Tomorrow the surgeon is hoping to take the drain out of his stomach and Peyton is less than thrilled with the idea. He doesn't want tomorrow to come and I can almost guarantee what his first thought will be tomorrow morning. Hopefully the surgeon will be by first thing rather than last and it will go smoother than we expect. Peyton tends to fear a situation more than he actually has a problem with the actual situation and I expect this will be the same (don't know where he got that tendency from...). This will be a big step in the healing though, and it will be so nice not to have that cord attached to worry about. (I nearly ripped it out lifting him into his wheelchair yesterday when it got stuck on the foot pedal of the wheelchair! He quickly let me know something was not right and I paused with him in mid-air, and mid-scream until we figured out what had happened!)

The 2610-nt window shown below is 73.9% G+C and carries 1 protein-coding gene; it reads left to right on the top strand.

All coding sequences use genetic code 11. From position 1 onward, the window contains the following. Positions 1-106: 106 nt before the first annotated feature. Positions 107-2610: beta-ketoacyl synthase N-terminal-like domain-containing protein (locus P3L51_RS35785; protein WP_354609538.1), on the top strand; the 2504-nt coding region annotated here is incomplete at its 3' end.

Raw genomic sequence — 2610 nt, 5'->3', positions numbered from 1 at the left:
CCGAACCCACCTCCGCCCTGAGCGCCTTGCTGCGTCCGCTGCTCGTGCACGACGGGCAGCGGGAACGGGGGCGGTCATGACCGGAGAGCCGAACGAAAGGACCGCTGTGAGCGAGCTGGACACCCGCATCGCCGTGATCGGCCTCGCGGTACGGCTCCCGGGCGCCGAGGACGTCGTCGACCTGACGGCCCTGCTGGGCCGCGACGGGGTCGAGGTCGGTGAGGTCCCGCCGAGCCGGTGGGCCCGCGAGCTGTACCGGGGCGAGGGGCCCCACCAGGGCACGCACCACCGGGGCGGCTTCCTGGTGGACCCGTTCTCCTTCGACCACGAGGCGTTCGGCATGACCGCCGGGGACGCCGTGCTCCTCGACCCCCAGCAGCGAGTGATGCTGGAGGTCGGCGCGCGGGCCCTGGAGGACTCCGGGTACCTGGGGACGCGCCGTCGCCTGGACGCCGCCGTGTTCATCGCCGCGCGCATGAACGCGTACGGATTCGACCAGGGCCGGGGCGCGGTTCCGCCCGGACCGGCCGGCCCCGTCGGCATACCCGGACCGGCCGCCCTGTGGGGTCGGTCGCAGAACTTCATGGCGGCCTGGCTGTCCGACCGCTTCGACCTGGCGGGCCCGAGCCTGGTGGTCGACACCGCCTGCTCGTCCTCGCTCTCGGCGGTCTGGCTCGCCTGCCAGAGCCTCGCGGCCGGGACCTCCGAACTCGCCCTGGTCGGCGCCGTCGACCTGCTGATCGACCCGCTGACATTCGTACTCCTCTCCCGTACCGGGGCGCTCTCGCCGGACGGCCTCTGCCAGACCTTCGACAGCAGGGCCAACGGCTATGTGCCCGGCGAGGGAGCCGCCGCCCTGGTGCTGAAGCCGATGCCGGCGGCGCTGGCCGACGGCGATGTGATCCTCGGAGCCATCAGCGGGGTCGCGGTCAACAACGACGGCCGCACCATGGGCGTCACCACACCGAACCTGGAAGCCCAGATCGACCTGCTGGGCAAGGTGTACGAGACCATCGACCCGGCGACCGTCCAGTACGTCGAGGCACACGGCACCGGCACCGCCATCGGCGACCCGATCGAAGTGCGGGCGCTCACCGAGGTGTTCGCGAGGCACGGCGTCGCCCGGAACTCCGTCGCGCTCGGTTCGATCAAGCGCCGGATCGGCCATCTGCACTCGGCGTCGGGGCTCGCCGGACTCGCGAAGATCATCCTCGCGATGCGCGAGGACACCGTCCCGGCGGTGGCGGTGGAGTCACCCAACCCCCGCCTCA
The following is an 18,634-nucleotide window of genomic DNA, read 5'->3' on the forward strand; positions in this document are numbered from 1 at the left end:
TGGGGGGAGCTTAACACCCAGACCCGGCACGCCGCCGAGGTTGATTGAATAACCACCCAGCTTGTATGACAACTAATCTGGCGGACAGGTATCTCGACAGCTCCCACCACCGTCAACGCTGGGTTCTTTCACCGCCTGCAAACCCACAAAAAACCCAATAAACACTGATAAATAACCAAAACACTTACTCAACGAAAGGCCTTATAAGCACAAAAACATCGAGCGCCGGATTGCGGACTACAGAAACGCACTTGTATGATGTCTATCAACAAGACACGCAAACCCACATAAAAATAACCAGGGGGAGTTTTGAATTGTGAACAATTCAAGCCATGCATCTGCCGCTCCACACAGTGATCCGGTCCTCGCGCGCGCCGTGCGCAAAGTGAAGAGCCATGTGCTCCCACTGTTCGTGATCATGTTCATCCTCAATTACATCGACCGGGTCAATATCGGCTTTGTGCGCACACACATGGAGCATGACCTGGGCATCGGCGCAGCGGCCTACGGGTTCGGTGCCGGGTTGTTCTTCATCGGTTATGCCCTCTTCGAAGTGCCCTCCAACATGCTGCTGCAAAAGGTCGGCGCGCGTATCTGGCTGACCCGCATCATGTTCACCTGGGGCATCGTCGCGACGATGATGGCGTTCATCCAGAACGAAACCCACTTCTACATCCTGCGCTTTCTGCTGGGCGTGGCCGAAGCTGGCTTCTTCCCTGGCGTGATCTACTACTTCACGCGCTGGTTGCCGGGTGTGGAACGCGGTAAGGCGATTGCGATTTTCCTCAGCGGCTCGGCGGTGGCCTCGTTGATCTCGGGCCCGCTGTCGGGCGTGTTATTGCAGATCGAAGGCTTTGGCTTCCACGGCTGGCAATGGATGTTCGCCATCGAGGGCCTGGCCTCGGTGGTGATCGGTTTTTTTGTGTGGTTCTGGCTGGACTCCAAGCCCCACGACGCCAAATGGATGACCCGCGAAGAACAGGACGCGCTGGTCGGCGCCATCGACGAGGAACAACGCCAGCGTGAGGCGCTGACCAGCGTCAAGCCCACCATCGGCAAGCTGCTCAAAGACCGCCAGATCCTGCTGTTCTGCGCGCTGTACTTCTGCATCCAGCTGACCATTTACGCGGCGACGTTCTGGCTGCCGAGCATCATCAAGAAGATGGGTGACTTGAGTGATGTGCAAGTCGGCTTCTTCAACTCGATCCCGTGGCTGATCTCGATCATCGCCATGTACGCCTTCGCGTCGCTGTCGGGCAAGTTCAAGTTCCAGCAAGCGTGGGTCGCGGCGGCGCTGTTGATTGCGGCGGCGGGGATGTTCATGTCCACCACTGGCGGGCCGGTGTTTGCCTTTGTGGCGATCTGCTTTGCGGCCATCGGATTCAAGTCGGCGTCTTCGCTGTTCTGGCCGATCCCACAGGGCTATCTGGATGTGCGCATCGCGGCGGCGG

I would love to write more but I am realizing the above is not as coherent as it could be and my brain seems to be in sleep mode though my eyes are still open. I will sign off and promise to write more later but better not say when! We love you all and are so thankful as always for your prayers. Please add a few children to your list: Abby, Mikayla, and Oliver - they are dear children with amazing parents and we pray God will bless their families abundantly.

Sunday, February 8, 2009

My son the warrior

Peyton - Tuesday, January 20 (before admission!)
Peyton after admission, but before diagnosis of appendicitis.
Peyton after surgery to remove appendix and abscess.
Peyton well into first recovery, using his NG drainage tube as a lasso.
Peyton on MORPHINE (They are NOT compatible!  terrible mood!)